Since that day, many around the world have been taking this journey to see and even to create the field. Among those who moved me deeply is an Israeli man, Maoz Inan, whose parents, Bilha and Yakov, were killed by Hamas but whose heartfelt words can and should teach us so much. He stated in an interview with the BBC, “I am not crying for my parents, I am crying for those who will lose their lives in this war. We must stop the war!” 

Or Youssef Ziadna, the Bedouin bus driver who saved 30 Israelis at a music festival from Hamas’s massacre, risking his own life. He said afterwards, “I knew I couldn’t give up on my mission. I will go and rescue them.” He added, “I would never wish on anyone to see what I saw… This is trauma for my whole life. When I sit alone and recollect, I can’t help the tears.”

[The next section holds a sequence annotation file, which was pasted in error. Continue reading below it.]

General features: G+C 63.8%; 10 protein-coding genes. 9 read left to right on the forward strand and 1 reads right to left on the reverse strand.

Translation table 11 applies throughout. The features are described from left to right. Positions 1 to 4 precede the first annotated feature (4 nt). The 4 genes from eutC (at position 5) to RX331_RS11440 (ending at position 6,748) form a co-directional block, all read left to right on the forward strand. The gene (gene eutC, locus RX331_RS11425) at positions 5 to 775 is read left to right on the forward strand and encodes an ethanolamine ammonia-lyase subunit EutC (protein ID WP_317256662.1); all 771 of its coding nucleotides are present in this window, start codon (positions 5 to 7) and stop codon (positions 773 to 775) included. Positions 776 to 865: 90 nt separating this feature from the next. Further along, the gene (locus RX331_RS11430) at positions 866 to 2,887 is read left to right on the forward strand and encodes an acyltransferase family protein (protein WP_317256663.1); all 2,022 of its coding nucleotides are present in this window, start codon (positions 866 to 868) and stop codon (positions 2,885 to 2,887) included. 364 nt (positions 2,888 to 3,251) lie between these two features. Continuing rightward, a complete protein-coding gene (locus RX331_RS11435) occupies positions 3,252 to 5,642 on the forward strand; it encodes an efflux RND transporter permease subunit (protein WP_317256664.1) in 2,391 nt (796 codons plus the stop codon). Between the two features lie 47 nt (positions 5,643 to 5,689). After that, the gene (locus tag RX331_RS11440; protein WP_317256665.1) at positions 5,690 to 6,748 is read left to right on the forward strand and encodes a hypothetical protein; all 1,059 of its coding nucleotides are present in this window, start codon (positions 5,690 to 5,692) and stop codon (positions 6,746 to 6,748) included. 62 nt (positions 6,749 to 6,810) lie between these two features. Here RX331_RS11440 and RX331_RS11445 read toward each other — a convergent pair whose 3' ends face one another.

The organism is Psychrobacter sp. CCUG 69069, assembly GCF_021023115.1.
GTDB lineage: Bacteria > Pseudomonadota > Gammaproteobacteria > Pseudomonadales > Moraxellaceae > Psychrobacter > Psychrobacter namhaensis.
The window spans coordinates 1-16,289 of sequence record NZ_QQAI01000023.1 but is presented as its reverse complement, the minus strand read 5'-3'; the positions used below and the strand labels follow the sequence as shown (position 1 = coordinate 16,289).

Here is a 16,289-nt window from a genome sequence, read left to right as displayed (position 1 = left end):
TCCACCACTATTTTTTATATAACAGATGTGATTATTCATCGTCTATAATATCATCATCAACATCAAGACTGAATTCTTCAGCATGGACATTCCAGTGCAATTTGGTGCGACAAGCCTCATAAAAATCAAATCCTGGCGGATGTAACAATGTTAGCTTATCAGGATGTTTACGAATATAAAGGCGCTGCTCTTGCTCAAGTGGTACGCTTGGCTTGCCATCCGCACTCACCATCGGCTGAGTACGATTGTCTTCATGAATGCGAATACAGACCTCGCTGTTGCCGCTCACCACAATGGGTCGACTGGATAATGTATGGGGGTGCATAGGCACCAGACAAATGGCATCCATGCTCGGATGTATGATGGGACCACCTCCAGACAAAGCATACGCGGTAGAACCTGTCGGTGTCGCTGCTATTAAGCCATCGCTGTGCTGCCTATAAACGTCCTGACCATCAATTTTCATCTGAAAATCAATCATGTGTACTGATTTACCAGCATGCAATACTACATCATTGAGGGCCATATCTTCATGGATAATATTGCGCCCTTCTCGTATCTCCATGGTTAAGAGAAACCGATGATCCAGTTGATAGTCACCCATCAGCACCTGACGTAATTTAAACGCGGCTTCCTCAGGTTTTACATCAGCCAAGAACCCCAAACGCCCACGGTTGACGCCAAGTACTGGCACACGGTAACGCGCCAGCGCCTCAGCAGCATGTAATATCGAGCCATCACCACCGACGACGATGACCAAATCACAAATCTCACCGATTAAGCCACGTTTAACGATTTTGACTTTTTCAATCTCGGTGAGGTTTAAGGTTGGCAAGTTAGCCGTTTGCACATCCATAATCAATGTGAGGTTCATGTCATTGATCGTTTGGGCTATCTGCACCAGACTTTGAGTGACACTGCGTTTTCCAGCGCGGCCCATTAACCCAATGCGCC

Or members of Jewish Voice for Peace (JVP), who have been organizing protests across the U.S., including the largest-ever pro-Palestine protests in D.C., demanding a ceasefire and that “Jewish grief must not be used as a weapon of war.” Acknowledging the increasing number of Palestinians killed, including at the time almost 3,000 children, and calling Israel’s action “a genocide,” JVP also demanded that the Israeli government: 

  1. immediately cease its bombing of Gaza.
  2. allow all life-saving humanitarian needs to enter Gaza, including water, fuel, food, and medicine.
  3. begin direct negotiations for Israeli hostages.

Or our friend, a Presbyterian pastor in Hartford, who is married to a Christian Palestinian musician whose family in Bethlehem are in lockdown. Last week she focused her sermon on inviting her congregation to connect deeply with their hearts and spirits and from there to do the hard work of grieving, advocating for justice, and bringing about healing.